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Thursday, July 23, 2020

Blogger Posting Issues


I've been posting from my phone until Blogger decided to change the theme settings. Now I'm confused so the last three posts look like spam. Let me figure it out and your articles will be up soon enough.

Your Shallow and Incomplete Guide to Cooking Food.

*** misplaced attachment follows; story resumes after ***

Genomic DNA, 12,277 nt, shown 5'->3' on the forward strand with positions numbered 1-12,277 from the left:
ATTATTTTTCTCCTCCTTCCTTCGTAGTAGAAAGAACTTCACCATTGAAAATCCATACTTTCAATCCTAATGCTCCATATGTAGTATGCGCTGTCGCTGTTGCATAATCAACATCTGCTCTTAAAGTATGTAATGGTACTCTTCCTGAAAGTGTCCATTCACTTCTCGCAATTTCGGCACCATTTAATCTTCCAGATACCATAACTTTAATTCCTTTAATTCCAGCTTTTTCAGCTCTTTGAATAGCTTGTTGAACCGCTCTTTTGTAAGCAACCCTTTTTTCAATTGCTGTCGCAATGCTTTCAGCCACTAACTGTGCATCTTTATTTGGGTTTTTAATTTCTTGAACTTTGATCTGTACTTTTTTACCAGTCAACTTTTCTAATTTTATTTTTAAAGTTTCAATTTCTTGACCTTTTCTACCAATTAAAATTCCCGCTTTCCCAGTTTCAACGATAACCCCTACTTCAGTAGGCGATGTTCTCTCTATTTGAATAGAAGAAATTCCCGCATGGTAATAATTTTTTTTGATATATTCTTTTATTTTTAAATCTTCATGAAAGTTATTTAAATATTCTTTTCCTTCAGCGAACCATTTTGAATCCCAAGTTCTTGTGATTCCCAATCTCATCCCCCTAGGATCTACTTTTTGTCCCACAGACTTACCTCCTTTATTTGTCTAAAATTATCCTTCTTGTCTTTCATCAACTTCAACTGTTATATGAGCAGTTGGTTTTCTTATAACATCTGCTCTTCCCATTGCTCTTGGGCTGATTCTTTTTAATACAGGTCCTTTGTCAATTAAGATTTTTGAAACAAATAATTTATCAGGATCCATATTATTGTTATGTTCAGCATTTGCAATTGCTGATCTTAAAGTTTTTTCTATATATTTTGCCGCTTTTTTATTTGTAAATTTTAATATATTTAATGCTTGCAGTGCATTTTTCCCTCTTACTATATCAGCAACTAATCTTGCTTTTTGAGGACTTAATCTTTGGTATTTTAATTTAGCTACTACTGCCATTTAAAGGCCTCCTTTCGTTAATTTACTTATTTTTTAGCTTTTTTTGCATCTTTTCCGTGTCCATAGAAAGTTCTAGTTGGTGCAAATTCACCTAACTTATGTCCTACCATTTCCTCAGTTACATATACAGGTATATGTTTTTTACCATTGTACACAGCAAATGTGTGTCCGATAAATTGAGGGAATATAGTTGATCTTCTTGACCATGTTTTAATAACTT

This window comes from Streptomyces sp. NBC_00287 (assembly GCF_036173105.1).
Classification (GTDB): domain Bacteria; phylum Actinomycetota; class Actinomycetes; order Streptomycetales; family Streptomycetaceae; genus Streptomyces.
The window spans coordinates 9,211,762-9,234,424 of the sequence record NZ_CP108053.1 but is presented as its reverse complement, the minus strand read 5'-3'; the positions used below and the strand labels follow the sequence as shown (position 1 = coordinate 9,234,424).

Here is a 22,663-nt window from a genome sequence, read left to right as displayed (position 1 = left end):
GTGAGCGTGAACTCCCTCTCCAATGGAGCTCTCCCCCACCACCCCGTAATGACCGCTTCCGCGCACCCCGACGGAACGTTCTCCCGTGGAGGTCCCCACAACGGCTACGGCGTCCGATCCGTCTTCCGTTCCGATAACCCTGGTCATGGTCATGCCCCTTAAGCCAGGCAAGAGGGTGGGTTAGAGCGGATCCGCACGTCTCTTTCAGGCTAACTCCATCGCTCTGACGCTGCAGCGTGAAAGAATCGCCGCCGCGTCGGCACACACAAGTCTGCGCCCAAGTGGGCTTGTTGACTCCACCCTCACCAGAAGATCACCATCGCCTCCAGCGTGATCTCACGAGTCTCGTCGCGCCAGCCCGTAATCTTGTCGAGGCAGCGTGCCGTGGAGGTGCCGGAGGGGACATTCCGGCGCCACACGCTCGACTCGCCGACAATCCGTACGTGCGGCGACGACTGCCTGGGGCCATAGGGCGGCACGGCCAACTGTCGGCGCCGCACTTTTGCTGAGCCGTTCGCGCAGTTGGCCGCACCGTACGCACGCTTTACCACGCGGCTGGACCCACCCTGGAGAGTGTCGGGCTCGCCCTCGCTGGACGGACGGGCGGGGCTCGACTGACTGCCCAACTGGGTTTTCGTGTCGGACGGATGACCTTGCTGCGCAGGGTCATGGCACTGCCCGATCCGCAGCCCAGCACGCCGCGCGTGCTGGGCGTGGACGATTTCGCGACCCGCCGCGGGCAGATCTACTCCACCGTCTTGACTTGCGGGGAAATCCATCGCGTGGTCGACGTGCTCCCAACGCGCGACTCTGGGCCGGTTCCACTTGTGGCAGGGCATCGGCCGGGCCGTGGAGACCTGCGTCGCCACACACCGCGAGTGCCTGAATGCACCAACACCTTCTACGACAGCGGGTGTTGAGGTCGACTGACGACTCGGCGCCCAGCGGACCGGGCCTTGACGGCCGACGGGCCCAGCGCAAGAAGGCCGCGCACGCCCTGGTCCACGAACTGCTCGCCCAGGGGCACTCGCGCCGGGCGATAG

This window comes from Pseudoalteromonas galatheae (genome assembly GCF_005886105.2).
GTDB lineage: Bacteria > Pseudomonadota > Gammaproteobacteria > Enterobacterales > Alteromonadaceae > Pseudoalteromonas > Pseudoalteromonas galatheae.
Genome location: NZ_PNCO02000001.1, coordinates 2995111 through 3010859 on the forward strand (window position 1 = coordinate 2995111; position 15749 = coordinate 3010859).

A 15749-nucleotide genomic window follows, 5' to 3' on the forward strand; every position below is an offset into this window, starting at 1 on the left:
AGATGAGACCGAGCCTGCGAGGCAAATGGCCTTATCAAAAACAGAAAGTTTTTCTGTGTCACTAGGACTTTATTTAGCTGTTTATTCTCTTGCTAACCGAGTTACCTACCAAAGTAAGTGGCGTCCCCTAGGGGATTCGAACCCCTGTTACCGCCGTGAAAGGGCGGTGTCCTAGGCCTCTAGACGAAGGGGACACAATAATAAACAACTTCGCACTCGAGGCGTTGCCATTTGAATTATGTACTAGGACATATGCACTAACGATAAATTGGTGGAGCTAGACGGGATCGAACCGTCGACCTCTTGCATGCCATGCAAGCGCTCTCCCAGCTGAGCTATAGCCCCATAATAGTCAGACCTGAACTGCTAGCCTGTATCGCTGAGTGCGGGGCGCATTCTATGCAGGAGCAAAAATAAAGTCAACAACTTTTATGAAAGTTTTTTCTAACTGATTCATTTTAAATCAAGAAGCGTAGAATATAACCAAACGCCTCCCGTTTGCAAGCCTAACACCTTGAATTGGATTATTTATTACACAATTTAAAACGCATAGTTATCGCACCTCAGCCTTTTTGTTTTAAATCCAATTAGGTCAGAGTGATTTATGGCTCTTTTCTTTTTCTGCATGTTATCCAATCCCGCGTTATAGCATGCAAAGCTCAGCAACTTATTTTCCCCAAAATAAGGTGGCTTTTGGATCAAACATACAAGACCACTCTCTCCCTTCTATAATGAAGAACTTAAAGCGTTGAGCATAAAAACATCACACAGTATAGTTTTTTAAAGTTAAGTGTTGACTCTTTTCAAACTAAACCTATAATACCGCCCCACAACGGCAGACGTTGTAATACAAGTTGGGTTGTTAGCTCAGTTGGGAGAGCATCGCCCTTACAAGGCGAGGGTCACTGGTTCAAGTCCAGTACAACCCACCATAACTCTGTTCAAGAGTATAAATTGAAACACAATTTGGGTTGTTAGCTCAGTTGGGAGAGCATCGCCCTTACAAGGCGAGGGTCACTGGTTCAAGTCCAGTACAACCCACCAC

For People who live alone or with cats and have eaten too much indo mee and are starting to wonder 'what is the purpose of my life?' Relax. Good news here. I had an interesting conversation today. Do you know what is the difference between Kenyans and Americans during this Covid? Trump? No. Our poverty. The fact that we can grow our own greens behind our house and the landlord will think 'or nice, some landscaping at last' means while many in the developed world are affording vitamin suppliments and health insurance, sisi tunakimbilia ndimu za mbao hapo nje. (Lemons are five shillings each) Have you been to the market lately? Have you seen the potatoes? Have you seen the cabbages? Na minji? And the Avocados? One theory is that last season was so productive inspite of the locusts and despite the floods that spoilt most of the September and and October crop. They other theory is that with restaurants and hotels shut down, the Grade one vegetables have been redirected to the mwananchi markets. Does this apply to flowers I wonder. @Homegrown si you just send me one bunch of yellow roses. Moja tu. So when my uncle's wife (Tata) called to tell me she wanted to send me a package from home. I was thinking. Eeeeeeeee. I'm not sure. 'The country is open and I know someone who is coming to Nairobi this week.' She said. She asked what I need. I said maybe beans? She asked which beans. I said 'let me try the yellow ones, I've heard they don't give gas.' Then she said she had pumpkins. 'Ai Tata, mūrenge ngūtwara kūū?' (What will I do with a pumpkin) I eat pumpkins. The problem is Tata's pumpkins grow into such huge sizes it would take me a whole month to finish one. She said she had a small one. Then she said she had Pamelo. Pamelo is a fruit they discovered they could grow on the farm recently. It looks like a green eggplant. If you eat it on a cold day you might think you are eating something of a goat's menu. But if you eat it it standing in the middle of the farm on a hot day with the hot soil under your feet. Then it's refreshing. It doesn't even occur to you that you are eating the sweeter version of ndongu (Sodom apple). Ma. Ouch. I did press ups this morning and now my chest hurts. For a moment I thought corona was creeping up on me. So Tata packed a package and of course she packed one month supply of patatoes because 'what else could I be eating' and when I got them in the evening and told her she scolded me. 'You mean they were brought to your gate? Now see. I could have even sent you maize but you are too wishy washy. Now see. But he is faithful for bringing you today. Ata I could have sent you milk and eggs.' (kione ii, kione ii uria uranyamarika, ni mwiiro wa ngoro ii ouria utakinyaga... was humming in my head because she was basically telling me 'I told you so.' 'Tata you said you packed Pomelo. This is white supporter.' 'Ooo, ah, I mixed them up.' White supporter looks like a Japanese Apple inside but with a smooth skin. Actually it's White Sapote. Guns down, BlM. So the pumpkin came. And I cut it in half and gave away half. And made bread with the rest. That is the very thing I want us to cook this week. And that story about yellow beans not making you gassy is not true. Pumpkin Pan Bread.